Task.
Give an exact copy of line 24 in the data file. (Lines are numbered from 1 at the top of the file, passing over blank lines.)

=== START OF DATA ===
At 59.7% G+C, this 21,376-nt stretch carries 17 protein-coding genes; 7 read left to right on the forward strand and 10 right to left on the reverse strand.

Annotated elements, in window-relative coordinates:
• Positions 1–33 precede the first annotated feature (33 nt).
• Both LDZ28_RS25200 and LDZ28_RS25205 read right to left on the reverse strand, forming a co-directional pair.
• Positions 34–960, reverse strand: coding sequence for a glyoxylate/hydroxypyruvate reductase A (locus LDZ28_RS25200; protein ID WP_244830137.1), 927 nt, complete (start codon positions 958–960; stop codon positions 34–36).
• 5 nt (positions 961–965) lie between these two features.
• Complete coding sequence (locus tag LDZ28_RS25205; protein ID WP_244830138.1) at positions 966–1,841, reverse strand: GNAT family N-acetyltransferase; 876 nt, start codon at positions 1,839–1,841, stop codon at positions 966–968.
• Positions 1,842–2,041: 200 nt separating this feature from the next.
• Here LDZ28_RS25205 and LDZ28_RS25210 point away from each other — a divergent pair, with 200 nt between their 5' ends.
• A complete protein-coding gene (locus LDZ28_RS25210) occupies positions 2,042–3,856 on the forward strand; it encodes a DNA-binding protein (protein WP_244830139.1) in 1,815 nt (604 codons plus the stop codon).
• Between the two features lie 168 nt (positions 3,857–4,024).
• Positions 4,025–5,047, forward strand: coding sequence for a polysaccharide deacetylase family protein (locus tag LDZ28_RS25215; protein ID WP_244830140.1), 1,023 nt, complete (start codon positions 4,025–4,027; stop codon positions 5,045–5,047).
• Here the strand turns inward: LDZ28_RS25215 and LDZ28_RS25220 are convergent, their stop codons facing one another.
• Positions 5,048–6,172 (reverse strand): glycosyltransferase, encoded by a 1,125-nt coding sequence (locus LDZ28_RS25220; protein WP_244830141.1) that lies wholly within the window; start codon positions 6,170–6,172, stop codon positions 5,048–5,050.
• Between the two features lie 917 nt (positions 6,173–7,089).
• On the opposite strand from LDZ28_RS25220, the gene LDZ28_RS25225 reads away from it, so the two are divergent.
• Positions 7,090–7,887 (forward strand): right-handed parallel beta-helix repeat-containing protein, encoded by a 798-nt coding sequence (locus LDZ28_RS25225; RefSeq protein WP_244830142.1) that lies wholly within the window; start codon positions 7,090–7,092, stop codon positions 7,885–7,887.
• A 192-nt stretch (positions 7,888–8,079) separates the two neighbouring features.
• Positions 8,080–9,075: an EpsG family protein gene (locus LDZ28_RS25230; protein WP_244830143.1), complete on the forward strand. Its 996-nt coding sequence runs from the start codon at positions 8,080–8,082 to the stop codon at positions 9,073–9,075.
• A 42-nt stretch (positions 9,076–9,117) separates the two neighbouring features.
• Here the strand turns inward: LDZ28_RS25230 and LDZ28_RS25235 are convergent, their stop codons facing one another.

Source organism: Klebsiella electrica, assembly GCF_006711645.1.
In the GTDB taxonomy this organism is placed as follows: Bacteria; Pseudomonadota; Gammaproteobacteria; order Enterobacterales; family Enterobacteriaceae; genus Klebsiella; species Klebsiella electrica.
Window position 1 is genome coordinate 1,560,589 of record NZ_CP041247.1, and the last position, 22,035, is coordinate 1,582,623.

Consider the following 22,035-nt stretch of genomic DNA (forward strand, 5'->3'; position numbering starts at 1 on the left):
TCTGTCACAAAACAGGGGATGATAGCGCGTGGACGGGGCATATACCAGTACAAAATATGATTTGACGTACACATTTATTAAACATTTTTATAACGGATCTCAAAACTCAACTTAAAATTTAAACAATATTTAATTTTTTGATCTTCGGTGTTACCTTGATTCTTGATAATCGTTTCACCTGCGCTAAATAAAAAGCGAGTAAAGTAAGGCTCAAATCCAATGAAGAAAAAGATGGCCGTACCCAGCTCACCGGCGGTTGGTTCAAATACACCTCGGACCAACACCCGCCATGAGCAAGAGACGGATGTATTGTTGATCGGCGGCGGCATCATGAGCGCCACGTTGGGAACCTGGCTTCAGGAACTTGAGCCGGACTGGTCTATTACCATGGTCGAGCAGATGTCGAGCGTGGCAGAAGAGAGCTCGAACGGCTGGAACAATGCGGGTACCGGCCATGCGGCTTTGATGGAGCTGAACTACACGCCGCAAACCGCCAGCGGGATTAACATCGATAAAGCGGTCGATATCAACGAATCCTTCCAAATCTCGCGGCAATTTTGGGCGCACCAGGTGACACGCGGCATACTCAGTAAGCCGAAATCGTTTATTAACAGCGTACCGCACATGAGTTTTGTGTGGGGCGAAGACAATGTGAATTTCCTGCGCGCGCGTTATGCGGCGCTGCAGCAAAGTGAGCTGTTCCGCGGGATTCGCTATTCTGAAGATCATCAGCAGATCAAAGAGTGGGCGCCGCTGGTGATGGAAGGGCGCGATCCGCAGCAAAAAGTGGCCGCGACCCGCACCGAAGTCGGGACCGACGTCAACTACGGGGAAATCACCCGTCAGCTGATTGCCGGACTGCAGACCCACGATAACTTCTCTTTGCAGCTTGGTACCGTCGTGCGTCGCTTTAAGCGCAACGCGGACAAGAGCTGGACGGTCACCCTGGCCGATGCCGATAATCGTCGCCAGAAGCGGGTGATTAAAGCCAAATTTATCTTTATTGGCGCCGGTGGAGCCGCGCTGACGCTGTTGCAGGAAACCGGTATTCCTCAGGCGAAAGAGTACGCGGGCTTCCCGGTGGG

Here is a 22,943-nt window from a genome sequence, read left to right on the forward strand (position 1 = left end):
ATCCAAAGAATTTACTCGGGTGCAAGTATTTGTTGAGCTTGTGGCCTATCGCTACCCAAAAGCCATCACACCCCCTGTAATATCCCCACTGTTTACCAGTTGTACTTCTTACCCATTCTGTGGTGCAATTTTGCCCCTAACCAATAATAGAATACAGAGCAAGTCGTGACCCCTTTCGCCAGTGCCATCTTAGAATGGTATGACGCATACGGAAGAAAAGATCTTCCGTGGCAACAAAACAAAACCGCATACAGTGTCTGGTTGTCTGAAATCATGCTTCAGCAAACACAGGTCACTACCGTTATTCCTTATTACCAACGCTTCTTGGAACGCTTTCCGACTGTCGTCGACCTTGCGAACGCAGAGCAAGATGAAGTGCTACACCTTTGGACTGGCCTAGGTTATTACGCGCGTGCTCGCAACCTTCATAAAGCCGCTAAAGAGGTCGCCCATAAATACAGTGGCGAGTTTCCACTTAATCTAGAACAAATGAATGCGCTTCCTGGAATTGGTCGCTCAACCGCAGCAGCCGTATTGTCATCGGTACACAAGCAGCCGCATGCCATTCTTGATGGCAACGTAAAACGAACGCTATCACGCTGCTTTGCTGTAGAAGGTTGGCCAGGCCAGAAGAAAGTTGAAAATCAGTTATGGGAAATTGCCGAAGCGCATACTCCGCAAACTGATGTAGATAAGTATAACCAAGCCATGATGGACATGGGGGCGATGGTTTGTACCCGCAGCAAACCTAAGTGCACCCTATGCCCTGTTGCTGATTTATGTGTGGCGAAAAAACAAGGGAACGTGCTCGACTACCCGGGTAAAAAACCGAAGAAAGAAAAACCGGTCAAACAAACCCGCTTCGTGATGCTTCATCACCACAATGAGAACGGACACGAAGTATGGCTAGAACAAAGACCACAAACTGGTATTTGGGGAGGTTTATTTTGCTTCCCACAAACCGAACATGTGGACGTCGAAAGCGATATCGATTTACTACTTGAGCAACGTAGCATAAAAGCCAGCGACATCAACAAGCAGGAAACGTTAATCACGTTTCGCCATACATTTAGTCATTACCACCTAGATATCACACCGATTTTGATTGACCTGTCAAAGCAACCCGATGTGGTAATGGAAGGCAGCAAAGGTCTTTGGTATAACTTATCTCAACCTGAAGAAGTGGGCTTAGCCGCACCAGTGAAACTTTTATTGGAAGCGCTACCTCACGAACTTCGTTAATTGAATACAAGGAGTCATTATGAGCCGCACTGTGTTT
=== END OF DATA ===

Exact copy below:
Window position 1 is genome coordinate 1,560,589 of record NZ_CP041247.1, and the last position, 22,035, is coordinate 1,582,623.